Stuck between a slowdown in global growth, plentiful stocks and still fragile prices, OPEC and its partners, meeting Thursday and Friday in Vienna, should once again extend the reduction in their level of crude production.
This reduction, set at 1.2 million barrels per day (mbd) since December 2018 compared to the October level of the same year, has already been extended until March 2020 at the last conference of the Organization of oil exporting countries (OPEC) in July.
It could be extended "until June, on the occasion of the next summit", according to Tamas Varga, analyst at PVM, or even "until the end of the year 2020" according to other analysts like Andy Lipow, from Lipow Oil Associates.
The organization has already sent a strong signal: its economic committee said last Thursday that the oil market would be "balanced" in the event of maintaining current production limitations in 2020.
- Reduced maneuvering margin -
The global economic context calls on the cartel countries to be cautious: the trade war is weighing on Chinese growth, which is very greedy for oil, while that of Europe, another area of strong demand, remains weak.
Production levels in non-OPEC countries are breaking records: the United States, the world's largest producer since 2018, extracts large quantities of shale oil, Brazil and Canada have also increased their production and others like Norway plan to do it.
In addition, the United States has huge stocks, of the order of 452 million barrels, according to the latest figures released last Wednesday by the US Energy Information Agency (EIA).
This plethorous supply of black gold restricts OPEC's room for maneuver which, according to analysts, has no choice but to turn around in order to ensure its objective of maintaining "fair and stable prices for producers "- its declared mission.
Prices have been relatively stable since the previous meeting, hovering around $ 60 a barrel for Brent - the European benchmark - except for a spike in September following attacks on Saudi oil facilities.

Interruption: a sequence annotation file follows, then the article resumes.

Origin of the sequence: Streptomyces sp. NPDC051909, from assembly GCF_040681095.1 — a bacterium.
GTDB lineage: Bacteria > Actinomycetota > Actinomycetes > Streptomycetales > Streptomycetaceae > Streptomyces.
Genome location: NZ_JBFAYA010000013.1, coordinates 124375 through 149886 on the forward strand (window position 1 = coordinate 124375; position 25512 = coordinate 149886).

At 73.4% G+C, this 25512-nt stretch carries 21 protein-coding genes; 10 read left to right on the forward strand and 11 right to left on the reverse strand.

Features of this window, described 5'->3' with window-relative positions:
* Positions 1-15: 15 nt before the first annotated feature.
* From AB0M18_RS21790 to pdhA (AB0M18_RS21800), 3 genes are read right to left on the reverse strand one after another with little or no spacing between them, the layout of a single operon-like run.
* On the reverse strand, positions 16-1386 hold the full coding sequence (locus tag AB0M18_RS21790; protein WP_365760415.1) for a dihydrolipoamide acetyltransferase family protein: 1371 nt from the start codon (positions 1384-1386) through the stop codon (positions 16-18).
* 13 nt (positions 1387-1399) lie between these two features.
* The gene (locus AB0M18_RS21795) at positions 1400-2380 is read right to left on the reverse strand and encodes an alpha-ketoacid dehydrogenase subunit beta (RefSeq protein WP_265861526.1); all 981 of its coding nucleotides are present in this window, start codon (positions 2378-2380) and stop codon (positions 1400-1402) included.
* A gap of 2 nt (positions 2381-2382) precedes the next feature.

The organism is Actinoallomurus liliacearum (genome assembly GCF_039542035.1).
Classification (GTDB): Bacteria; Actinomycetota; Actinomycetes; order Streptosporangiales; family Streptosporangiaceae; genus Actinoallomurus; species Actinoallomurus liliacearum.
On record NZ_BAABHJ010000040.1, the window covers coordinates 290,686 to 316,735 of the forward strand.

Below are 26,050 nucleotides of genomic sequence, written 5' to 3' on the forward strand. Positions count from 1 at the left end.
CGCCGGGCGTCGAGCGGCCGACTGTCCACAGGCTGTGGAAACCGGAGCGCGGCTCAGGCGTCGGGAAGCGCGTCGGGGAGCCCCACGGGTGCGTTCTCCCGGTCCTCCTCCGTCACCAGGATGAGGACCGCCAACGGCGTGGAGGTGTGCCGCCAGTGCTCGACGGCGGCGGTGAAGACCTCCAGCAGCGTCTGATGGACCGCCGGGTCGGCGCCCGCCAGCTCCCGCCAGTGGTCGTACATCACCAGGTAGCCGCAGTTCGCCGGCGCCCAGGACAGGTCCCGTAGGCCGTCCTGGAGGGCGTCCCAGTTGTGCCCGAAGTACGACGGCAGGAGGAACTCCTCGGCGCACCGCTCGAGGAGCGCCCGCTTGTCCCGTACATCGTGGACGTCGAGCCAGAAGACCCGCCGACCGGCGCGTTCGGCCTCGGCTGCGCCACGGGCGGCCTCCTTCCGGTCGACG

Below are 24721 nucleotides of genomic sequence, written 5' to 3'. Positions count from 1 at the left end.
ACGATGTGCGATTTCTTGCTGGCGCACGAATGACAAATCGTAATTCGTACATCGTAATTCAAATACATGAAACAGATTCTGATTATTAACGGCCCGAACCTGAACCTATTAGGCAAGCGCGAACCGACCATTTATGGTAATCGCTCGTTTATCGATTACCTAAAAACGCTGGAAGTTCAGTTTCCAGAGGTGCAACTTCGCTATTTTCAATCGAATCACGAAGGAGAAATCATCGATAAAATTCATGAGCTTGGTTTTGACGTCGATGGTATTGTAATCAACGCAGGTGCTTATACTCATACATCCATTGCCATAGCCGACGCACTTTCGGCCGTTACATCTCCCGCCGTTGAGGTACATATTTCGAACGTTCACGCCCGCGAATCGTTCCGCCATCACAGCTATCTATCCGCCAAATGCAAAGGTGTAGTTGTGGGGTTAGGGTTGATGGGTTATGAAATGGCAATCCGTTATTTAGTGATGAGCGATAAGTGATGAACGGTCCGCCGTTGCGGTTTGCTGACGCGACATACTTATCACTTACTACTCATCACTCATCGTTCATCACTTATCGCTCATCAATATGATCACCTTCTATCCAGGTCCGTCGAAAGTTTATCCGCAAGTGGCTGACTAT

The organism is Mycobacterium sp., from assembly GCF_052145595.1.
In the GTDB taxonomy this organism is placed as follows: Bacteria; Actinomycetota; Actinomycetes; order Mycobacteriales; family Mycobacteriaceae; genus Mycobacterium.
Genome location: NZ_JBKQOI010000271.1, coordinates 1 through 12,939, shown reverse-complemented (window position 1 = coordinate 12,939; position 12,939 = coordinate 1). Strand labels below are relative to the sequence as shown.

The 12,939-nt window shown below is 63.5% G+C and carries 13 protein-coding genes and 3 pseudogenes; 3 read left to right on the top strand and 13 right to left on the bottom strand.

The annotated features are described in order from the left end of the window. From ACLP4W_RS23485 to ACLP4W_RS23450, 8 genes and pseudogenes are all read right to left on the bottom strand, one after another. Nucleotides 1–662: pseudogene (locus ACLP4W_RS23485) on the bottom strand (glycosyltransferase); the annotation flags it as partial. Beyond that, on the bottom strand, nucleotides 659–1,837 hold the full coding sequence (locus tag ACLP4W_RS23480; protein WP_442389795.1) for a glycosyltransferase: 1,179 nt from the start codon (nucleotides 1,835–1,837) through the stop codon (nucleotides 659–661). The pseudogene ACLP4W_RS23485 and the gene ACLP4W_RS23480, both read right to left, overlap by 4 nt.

If this level seems comfortable for Russia - its 2019 budget is calculated on the basis of about $ 42 a barrel - it is too low for others like Saudi Arabia whose budget would require a much higher price, and this despite a cost of production among the lowest in the world.
- Quotas and dissensions -
Upstream of the summit, doubts hover over the position of Russia. The second largest oil producer, with whom Opep has been associated since the end of 2016 via the Opep + agreement, has been blowing hot and cold in recent weeks.
Russia regularly exceeds its production limits imposed by the agreement, as well as Iraq or Nigeria, Africa's largest oil producer, whose budgets are heavily dependent on the price of black gold.
On the other hand, Saudi Arabia is a good student in terms of quota: it remains below the limits and reminded its partners in September. The reduction of OPEC's production, and therefore its strategy, "rests on the shoulders of Saudi Arabia," says Lipow.
The Kingdom may want to "go further in the cuts," said Neil Wilson, an analyst at Markets.com, to maximize the income of the IPO of the national oil company, Aramco, scheduled this month.
The transaction has been shifted several times and would be at a valuation level lower than initially expected, around 1.700 billion dollars.
Attacks on some of its installations in September, claimed by Yemen's rebels, highlighted its vulnerability - production capacity was halved for a time - and rekindled tensions with Tehran, accused by Ryad of "sponsoring" these attacks.
© 2019 AFP